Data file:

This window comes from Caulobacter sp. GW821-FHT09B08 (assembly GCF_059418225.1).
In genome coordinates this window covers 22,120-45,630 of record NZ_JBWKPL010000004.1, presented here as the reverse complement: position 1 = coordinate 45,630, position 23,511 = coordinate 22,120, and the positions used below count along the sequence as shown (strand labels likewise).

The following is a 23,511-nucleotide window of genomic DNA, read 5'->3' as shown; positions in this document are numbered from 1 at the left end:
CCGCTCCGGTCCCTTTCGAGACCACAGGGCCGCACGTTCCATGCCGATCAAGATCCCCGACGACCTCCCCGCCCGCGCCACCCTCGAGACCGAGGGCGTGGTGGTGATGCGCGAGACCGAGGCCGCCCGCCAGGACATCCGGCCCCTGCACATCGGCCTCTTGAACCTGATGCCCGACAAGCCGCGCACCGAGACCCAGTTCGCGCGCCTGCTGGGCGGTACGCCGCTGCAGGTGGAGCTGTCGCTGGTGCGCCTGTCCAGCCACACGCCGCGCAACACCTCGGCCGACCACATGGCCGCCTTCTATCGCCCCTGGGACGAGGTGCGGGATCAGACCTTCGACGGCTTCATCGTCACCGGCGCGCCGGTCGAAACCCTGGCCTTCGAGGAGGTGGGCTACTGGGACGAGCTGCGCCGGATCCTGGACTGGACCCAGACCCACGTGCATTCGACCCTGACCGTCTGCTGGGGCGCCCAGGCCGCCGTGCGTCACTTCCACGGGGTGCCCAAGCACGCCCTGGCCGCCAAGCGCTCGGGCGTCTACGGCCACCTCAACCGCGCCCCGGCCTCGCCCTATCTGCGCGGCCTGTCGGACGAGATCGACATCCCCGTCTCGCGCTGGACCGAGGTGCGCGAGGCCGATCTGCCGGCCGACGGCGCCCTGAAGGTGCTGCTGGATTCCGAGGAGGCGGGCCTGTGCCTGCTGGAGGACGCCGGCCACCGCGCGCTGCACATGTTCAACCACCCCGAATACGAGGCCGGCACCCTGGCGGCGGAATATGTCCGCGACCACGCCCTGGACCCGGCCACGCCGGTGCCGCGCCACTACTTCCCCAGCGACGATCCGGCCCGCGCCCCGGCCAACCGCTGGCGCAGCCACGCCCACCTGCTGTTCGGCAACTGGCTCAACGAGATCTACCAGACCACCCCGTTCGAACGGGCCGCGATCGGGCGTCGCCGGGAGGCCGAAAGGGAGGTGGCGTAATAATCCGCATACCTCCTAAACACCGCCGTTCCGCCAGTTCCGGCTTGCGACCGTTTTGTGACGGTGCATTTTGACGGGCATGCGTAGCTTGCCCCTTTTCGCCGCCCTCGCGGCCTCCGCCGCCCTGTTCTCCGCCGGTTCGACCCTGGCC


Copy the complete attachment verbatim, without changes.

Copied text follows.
This window comes from Caulobacter sp. GW821-FHT09B08 (assembly GCF_059418225.1).
In genome coordinates this window covers 22,120-45,630 of record NZ_JBWKPL010000004.1, presented here as the reverse complement: position 1 = coordinate 45,630, position 23,511 = coordinate 22,120, and the positions used below count along the sequence as shown (strand labels likewise).

The following is a 23,511-nucleotide window of genomic DNA, read 5'->3' as shown; positions in this document are numbered from 1 at the left end:
CCGCTCCGGTCCCTTTCGAGACCACAGGGCCGCACGTTCCATGCCGATCAAGATCCCCGACGACCTCCCCGCCCGCGCCACCCTCGAGACCGAGGGCGTGGTGGTGATGCGCGAGACCGAGGCCGCCCGCCAGGACATCCGGCCCCTGCACATCGGCCTCTTGAACCTGATGCCCGACAAGCCGCGCACCGAGACCCAGTTCGCGCGCCTGCTGGGCGGTACGCCGCTGCAGGTGGAGCTGTCGCTGGTGCGCCTGTCCAGCCACACGCCGCGCAACACCTCGGCCGACCACATGGCCGCCTTCTATCGCCCCTGGGACGAGGTGCGGGATCAGACCTTCGACGGCTTCATCGTCACCGGCGCGCCGGTCGAAACCCTGGCCTTCGAGGAGGTGGGCTACTGGGACGAGCTGCGCCGGATCCTGGACTGGACCCAGACCCACGTGCATTCGACCCTGACCGTCTGCTGGGGCGCCCAGGCCGCCGTGCGTCACTTCCACGGGGTGCCCAAGCACGCCCTGGCCGCCAAGCGCTCGGGCGTCTACGGCCACCTCAACCGCGCCCCGGCCTCGCCCTATCTGCGCGGCCTGTCGGACGAGATCGACATCCCCGTCTCGCGCTGGACCGAGGTGCGCGAGGCCGATCTGCCGGCCGACGGCGCCCTGAAGGTGCTGCTGGATTCCGAGGAGGCGGGCCTGTGCCTGCTGGAGGACGCCGGCCACCGCGCGCTGCACATGTTCAACCACCCCGAATACGAGGCCGGCACCCTGGCGGCGGAATATGTCCGCGACCACGCCCTGGACCCGGCCACGCCGGTGCCGCGCCACTACTTCCCCAGCGACGATCCGGCCCGCGCCCCGGCCAACCGCTGGCGCAGCCACGCCCACCTGCTGTTCGGCAACTGGCTCAACGAGATCTACCAGACCACCCCGTTCGAACGGGCCGCGATCGGGCGTCGCCGGGAGGCCGAAAGGGAGGTGGCGTAATAATCCGCATACCTCCTAAACACCGCCGTTCCGCCAGTTCCGGCTTGCGACCGTTTTGTGACGGTGCATTTTGACGGGCATGCGTAGCTTGCCCCTTTTCGCCGCCCTCGCGGCCTCCGCCGCCCTGTTCTCCGCCGGTTCGACCCTGGCC